My Not So Ordinary World

The Hero’s Journey is a narrative template identified by writer Joseph Campbell. It is said to be the greatest story ever told because it has appeared over and over in some of our most beloved stories and movies such as Jaws, Star Wars, and my personal favorite, Thelma and Louise. It is an overwhelming obstacle assigned to an un-wanting individual who must find the strength to endure and persevere.

It is the stories being told here today and it is my story.

Every hero’s journey begins in The Ordinary World. For me, the Ordinary World included ordinary things such as gorgeous husband, a nice home and, eventually, a couple of kids. Nothing filled me with more joy than traveling, writing and being outdoors, but these were hobbies and not career paths.

Step 2, The Call to Adventure. My Call came in the form of a metastatic, pancreatic neuroendocrine tumor that affects 1 in 10,000,000. After the doctors calmed down from the “excitement” of a rare diagnosis, a plan was developed. I was told, the cure was surgery.

Step 3, The Refusal of the Call. So, I had surgery. A ⅓ of my pancreas and spleen were removed. I recovered and even though it didn’t seem to fit right, I went back to my cubicle. This was my refusal of the call. Then last January I went in for my first, post-surgery check-up and was told there were several spots in my liver. I was advised to watch and wait.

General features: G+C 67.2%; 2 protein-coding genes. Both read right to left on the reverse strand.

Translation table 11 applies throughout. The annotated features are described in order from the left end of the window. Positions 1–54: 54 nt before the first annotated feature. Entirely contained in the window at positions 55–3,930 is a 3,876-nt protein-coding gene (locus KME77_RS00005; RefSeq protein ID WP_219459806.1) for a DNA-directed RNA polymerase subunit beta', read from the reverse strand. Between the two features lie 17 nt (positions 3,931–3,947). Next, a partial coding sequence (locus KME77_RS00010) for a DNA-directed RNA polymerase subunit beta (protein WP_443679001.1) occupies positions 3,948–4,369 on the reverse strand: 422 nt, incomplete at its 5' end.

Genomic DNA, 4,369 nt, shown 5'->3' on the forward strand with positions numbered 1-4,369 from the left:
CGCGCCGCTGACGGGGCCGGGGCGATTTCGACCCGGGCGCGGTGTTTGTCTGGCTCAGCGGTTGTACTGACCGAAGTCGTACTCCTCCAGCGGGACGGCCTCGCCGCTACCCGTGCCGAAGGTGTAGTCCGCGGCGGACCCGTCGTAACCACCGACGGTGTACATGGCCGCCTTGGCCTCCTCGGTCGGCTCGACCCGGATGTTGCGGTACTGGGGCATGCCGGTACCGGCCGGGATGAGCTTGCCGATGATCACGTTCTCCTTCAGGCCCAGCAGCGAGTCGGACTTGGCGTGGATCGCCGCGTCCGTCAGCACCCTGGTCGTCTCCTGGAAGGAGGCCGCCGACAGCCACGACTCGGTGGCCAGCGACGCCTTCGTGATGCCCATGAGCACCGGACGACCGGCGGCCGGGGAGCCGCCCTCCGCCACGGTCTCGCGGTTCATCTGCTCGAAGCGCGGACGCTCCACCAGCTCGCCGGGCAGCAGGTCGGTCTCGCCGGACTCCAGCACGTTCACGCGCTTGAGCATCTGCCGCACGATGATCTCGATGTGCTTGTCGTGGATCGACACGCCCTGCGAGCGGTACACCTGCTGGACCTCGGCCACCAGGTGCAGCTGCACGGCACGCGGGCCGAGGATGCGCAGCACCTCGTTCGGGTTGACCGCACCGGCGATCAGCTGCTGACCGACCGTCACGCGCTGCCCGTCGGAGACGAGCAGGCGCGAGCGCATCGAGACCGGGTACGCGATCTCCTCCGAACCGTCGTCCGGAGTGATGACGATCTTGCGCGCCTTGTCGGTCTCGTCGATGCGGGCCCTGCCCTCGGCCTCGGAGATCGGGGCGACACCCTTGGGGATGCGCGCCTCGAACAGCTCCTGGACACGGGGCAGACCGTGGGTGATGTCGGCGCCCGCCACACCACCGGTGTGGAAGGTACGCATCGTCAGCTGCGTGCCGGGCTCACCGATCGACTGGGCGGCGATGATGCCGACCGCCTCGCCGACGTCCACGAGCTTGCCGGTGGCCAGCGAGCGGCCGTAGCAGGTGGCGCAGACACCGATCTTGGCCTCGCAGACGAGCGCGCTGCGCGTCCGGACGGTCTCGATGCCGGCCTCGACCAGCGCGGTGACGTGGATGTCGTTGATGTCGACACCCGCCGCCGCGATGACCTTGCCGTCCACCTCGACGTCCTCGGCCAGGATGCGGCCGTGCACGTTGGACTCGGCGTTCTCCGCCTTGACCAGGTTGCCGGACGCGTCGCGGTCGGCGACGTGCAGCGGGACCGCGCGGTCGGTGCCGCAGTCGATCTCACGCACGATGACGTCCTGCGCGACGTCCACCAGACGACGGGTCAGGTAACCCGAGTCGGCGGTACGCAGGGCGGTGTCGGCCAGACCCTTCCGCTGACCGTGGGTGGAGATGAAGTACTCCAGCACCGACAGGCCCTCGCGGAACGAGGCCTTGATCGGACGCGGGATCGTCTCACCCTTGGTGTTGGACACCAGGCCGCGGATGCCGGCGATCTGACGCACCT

Step 4, The Meeting with the Mentor. My instincts and the resurfacing of symptoms told me I wasn’t in the right hands. There are not many specialists for such a rare condition, but through a YouTube video, I found one at the University of Kentucky. It felt good when he told me that not only did he have patients like me, but he immediately had a plan.

Step 5, Crossing the Threshold. This is where the hero commits to leaving the Ordinary World. This all sounds so voluntary, but I was pretty much kicked into the threshold. I lost my job and was told I needed to start oral chemotherapy…on the same day. Not exactly the best day ever, but a blessing in disguise.

Step 6, Tests, Allies and Enemies. I started oral chemotherapy, however, after a couple months, I became sicker. I hoped it was side effects from the medicine, but when I went for a check-up, I found out the disease had progressed again.